We Are Your Friends
Friends shouldn’t let friends pay money to see We Are Your Friends.
An illuminating moment occurs early on in "We the Parents," a new documentary directed by James Takata about the first parents in California to utilize the new "Parent Trigger" Law, wherein if parents in a failing school district get enough signatures on a petition, they can request that their local school either close down or become a charter school. In December 2010, a group of parents in Compton, in southern Los Angeles County, presented a petition to Karen Frison, the Superintendent of that district. A swarm of news cameras and reporters push in on the two main figures "starring" in this historic moment. As she hands it over, the parent presenting the petition, visibly nervous, says, "Because we care about our kids." Ms. Frison replies, kind but firm, "We care about your kids, too."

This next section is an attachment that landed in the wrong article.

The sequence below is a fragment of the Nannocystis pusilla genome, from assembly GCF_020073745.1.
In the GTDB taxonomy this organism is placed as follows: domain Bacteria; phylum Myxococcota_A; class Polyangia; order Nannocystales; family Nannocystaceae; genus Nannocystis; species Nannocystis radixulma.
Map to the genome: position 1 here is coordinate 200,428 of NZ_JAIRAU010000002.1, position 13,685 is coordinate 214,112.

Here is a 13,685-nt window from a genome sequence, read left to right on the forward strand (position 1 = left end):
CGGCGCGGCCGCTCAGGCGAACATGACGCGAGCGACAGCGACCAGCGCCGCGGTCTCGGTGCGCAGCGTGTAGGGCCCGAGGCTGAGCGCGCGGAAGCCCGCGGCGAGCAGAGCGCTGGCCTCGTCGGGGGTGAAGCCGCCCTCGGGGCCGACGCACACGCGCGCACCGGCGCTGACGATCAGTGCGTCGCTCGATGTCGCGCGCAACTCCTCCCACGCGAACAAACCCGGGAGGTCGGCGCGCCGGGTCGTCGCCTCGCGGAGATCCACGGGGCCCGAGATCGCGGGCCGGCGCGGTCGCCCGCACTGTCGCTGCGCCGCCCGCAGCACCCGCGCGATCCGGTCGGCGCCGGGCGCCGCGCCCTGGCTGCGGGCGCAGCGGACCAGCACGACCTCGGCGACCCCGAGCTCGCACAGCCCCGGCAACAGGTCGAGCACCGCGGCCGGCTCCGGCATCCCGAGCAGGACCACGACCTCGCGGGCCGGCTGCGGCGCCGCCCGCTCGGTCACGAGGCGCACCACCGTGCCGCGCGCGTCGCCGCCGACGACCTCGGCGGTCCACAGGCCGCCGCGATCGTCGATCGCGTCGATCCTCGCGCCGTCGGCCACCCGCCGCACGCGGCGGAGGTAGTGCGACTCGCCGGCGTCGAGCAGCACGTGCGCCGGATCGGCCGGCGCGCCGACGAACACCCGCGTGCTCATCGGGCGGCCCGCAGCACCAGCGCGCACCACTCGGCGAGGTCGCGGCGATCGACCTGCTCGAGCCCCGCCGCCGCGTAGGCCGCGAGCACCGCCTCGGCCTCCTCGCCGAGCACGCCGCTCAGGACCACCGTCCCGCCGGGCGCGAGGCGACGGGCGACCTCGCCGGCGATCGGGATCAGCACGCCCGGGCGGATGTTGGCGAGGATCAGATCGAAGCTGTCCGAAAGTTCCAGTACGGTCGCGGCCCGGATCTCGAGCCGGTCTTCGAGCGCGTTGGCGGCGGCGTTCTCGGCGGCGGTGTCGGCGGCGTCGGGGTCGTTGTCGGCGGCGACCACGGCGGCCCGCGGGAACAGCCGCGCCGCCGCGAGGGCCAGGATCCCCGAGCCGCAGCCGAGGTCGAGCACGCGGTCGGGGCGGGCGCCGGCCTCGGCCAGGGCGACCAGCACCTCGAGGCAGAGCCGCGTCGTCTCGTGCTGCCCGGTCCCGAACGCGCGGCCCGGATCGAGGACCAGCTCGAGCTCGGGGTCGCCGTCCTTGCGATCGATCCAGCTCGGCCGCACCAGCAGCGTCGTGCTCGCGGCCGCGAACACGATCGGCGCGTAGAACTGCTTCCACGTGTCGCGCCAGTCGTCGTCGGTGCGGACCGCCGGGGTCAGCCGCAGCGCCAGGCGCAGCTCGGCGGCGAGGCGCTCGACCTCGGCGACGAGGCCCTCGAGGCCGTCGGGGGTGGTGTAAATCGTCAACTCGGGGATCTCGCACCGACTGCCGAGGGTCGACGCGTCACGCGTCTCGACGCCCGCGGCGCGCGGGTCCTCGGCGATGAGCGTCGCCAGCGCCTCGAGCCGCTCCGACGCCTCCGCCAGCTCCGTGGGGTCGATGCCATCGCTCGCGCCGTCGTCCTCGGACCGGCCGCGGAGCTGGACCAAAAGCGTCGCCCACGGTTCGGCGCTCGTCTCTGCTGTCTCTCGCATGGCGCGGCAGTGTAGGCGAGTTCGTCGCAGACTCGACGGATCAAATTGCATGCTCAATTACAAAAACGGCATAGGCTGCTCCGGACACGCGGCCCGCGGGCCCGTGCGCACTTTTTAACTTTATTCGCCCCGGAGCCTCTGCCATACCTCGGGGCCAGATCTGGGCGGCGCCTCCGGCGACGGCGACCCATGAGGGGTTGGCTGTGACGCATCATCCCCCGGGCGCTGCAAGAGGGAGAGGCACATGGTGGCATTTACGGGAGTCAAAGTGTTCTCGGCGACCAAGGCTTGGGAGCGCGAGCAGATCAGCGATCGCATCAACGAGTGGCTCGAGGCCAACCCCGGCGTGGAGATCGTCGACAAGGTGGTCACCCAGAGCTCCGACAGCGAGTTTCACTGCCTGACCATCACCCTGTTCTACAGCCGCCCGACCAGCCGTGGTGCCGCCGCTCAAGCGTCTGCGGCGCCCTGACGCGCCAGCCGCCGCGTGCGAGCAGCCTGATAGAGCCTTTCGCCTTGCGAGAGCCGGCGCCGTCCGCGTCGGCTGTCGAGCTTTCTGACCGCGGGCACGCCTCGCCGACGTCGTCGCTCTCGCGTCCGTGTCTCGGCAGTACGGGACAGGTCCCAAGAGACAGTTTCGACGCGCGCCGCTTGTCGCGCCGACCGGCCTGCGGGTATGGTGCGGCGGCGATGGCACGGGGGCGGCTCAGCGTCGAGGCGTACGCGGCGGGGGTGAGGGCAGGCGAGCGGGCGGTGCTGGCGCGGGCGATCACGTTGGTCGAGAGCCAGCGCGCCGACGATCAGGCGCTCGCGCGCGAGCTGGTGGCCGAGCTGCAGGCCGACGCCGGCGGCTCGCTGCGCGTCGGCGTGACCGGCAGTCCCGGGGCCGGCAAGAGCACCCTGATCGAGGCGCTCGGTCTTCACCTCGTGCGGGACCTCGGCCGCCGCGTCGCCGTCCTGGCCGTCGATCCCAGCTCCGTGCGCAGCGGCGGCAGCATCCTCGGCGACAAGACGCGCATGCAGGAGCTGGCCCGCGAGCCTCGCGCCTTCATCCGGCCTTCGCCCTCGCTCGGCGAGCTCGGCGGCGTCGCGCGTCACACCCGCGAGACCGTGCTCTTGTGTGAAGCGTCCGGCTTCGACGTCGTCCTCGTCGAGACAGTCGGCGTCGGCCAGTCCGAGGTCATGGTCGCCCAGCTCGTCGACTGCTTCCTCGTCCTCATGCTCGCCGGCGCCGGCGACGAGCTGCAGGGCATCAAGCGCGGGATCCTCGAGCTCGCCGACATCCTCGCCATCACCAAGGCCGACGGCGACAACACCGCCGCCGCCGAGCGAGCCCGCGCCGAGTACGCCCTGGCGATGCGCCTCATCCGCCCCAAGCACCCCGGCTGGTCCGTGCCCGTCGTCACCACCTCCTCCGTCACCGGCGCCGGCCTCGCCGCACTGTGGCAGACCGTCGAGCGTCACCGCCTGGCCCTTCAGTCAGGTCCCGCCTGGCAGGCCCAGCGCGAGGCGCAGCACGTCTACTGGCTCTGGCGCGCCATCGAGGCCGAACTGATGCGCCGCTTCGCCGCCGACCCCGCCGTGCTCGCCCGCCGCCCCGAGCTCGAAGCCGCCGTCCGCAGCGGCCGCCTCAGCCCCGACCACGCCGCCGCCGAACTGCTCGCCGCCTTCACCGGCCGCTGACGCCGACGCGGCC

In that one simple exchange, the complexity of education reform is laid bare. "We the Parents" is pretty slight (only an hour long), and focuses only on the first Parent Trigger cases in California. At times it feels like a promotional video for Parent Revolution, the not-for-profit group that helps parents organize themselves and gather enough signatures to start the Parent Trigger process in motion. Some room is given to voices on the opposite side of the fence, but not enough. It is not a full picture. And teachers aren't represented at all in the film.
I come from a family filled with teachers, so perhaps the absence of teachers in the film is something that bothered me more than it should. Teachers are on the front lines every day, dealing with unimaginable stresses on the back end, not to mention low salaries and constant criticism from every direction. It would have been nice to hear how the teachers in Compton felt about what was happening in their school district.